With Spanish and Italian yields surging, and with Spanish equities yesterday hitting a new post-March 2009 low, the Eurozone crisis appears to be entering yet another panic phase.
The basic problem is that while the ECB's recent efforts to provide sufficient liquidity to the banking system have improved conditions dramatically, the underlying problem facing the Eurozone has not yet been addressed: How exactly are the PIIGS countries going to implement the severe austerity measures that investors are begging for; how are they going to address their huge deficit spending problem?
As I mentioned in a post last week, the problem with austerity is not so much the proposed cuts to government spending, but the proposed increases in taxes:
It's tax austerity that is creating the problem: Spain's desire to raise taxes in order to help reduce its fiscal deficit—at a time when the economy is struggling and unemployment over 20%—is likely to harm the economy and aggravate the deficit, rather than reduce it. Raising taxes is the problem because that is basically an attempt to validate a level of spending that is already way too high; furthermore, it asks the weakened private sector to carry an additional burden and spares the bloated public sector from needed adjustment.
The accumulated evidence from over 40 years of fiscal adjustments across the OECD speaks loud and clear:
First, adjustments achieved through spending cuts are less recessionary than those achieved through tax increases.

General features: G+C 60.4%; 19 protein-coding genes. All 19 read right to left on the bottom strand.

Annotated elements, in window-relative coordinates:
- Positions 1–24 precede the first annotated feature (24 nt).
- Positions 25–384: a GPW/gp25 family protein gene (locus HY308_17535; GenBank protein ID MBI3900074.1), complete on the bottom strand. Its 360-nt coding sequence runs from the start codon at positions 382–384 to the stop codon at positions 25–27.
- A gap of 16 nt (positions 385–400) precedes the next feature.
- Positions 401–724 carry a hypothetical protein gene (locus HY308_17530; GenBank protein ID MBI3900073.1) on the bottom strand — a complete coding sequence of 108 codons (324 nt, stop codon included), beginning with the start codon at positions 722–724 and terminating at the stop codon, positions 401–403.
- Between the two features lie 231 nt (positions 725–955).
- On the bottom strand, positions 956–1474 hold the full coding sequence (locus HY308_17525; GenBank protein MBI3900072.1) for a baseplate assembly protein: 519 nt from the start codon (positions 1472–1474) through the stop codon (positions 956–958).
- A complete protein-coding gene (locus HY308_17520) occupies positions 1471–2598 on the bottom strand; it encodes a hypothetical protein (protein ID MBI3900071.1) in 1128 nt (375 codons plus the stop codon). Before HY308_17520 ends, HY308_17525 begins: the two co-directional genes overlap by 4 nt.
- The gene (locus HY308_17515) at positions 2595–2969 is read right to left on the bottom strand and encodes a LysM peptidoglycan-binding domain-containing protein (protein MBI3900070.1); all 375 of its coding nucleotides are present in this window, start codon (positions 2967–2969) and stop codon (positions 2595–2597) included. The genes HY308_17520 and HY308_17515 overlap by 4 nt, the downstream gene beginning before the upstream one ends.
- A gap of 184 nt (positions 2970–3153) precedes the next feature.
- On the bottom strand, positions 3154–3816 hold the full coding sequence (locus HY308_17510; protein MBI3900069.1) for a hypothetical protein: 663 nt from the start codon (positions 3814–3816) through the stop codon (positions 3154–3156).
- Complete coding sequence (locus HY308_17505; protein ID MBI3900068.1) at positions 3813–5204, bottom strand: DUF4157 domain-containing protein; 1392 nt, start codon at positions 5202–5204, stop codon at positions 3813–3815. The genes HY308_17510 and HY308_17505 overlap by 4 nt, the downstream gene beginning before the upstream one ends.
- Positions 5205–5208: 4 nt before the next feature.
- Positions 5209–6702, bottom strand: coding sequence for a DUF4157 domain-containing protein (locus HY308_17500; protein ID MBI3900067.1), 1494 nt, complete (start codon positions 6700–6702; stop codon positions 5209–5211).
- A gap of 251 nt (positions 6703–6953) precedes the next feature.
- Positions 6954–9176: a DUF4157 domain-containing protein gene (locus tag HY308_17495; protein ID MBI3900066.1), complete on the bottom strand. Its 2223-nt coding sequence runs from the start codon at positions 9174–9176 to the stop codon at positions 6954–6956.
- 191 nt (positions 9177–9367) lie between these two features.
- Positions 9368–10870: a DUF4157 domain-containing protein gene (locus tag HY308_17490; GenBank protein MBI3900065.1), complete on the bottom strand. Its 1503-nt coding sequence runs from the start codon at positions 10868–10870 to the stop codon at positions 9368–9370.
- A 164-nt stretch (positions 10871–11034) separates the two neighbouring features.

Second, spending-based consolidations accompanied by the right polices tend to be less recessionary or even have a positive impact on growth.
These accompanying policies include easy money policy, liberalisation of goods and labour markets, and other structural reforms.
There remains a lot of work to be done on identifying the appropriate accompanying policies and understanding the channels through which they help spending-based stabilisations, but the fact is there, as shown for instance in a recent paper by Roberto Perotti (2011).
Third, only spending-based adjustments have eventually led to a permanent consolidation of the budget, as measured by the stabilisation – if not the reduction – of debt-to-GDP ratios.
And here's the key point: "... we should stop focusing fiscal policy discussions on the size of austerity programmes. A relatively small tax-based adjustment could be more recessionary than a larger one based upon spending cuts. Likewise, a small spending-based adjustment could be more effective at stabilising debt-to-GDP ratios than a larger tax-based adjustment."
If the economists and politicians of Europe are not brain-dead or totally ignorant of the facts behind successful fiscal adjustments, they will do the right thing and focus their efforts on spending cuts rather than tax increases. Doing the right thing is always the sensible thing, and in this case, the only thing that has a chance of working. Doing the wrong thing at this point is almost unthinkable.
How hard can this be? I refuse to believe that there will be massive Eurozone defaults and subsequent financial and economic chaos spreading throughout the world. The solution to today's problem is far easier and less painful than the consequences of failing to find a solution.
And by the way, the U.S. needs exactly the same kind of solution.